These pickled spring onions can play a number of roles. Dolloped on top of a burger, a basic cookout becomes quite gourmet. Need to bring an appetizer to a party? Toast baguette rounds, add a smear of creamy goat cheese and top with a bit of pickled onion. A bowl of baby arugula becomes a salad with a forkful of pickled onions and a drizzle of olive oil.
About the author: Marisa McClellan is a food writer, canning teacher, and dedicated pickler who lives in Center City Philadelphia. Find more of her jams, pickles and preserves (all cooked up in her 80-square-foot kitchen) at her blog, Food in Jars. Her first book, also called Food in Jars, is now available.
Every recipe we publish is tested, tasted, and Serious Eats-approved by our staff. Never miss a recipe again by following @SeriousRecipes on Twitter!
- Yield:makes 1 pint
- Active time: 30 minutes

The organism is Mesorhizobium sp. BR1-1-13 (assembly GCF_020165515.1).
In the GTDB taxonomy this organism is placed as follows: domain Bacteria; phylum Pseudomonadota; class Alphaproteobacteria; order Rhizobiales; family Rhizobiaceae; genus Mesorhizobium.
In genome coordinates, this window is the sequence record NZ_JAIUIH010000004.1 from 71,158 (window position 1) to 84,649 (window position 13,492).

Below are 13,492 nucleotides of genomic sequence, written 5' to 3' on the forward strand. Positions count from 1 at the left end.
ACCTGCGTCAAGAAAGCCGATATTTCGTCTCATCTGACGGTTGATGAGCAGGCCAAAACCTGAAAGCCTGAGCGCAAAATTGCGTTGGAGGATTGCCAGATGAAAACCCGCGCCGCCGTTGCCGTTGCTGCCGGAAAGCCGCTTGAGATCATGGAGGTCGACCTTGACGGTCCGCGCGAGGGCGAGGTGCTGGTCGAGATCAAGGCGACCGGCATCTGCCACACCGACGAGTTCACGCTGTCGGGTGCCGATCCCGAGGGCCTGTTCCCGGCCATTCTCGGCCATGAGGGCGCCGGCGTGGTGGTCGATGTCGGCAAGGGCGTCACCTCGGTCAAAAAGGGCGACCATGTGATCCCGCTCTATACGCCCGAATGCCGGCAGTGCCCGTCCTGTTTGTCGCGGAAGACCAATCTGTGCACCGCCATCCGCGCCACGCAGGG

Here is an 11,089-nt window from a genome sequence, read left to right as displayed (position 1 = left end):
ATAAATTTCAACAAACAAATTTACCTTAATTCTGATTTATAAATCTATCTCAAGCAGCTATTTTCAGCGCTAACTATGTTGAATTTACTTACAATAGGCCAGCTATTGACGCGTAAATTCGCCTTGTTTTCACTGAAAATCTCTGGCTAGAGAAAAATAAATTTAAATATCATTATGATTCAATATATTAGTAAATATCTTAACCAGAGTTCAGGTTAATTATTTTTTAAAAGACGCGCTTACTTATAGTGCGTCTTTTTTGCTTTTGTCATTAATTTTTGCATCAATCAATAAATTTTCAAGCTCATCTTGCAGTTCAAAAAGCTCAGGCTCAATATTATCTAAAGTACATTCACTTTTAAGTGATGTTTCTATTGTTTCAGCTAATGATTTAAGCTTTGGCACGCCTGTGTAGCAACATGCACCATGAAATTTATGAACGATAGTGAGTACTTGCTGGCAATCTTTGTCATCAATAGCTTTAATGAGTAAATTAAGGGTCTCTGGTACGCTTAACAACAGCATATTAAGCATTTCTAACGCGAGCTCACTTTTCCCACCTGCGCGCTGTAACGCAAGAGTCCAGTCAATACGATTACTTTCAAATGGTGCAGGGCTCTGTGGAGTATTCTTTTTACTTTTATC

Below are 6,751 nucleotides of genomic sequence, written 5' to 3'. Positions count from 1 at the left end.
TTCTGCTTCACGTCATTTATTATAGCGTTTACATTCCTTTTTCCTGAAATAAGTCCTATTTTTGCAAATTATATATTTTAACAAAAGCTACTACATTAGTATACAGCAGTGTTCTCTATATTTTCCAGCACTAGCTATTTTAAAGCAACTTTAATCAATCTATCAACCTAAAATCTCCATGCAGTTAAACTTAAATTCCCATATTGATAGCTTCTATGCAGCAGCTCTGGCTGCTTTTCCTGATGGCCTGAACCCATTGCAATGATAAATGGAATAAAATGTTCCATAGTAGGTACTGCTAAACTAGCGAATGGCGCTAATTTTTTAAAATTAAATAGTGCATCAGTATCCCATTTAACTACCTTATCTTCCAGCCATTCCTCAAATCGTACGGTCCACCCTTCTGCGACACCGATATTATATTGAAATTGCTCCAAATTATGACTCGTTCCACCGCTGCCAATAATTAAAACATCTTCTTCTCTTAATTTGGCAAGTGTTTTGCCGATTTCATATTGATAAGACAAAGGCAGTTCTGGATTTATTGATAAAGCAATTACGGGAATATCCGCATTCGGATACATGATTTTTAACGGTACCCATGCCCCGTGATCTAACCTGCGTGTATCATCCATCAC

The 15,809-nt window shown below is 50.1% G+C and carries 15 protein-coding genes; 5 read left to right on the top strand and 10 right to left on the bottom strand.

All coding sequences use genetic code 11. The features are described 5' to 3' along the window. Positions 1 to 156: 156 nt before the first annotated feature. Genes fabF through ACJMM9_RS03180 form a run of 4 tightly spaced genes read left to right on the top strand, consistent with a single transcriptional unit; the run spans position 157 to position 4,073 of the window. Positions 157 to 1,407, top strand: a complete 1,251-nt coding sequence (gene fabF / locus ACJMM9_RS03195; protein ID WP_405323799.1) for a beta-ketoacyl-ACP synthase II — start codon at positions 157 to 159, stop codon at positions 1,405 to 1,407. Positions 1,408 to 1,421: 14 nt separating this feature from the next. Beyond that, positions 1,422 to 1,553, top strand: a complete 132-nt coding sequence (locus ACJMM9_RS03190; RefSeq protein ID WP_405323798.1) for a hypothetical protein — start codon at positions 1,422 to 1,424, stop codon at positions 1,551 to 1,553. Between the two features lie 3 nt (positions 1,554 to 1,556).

- Total time:48 hours
- 1 bunch spring onions (approximately 1/2 pound once trimmed and cleaned)
- 1/2 cup apple cider vinegar
- 1/4 cup water
- 3 tablespoons sugar
- 1 teaspoon sea salt
- 1 teaspoon mustard seeds
- 1/2 teaspoon celery seed
- 1/8 teaspoon red chili flakes
Prepare a small boiling water bath canner and one pint jar.
Wash and thinly slice trimmed spring onions into thin rounds. In a small pot, combine vinegar, water, sugar, salt, mustard seeds, celery salt and red chili flakes. Bring to a boil. Once brine is simmering, add onions. Stir to combine and cook until onions are heated through, 2 to 3 minutes.
Remove pot from heat and funnel onions into prepared pint jar. Wipe rim, apply lid and ring, and process in a boiling water bath canner for 10 minutes. When time is up, remove jar from canner and let it cool. Check to ensure a good seal once jar is cool.
Let pickles rest at least two days before using. Unopened, this pickle will keep for up to one year in a cool, dark place. Once opened, keep refrigerated and use within 2-3 weeks.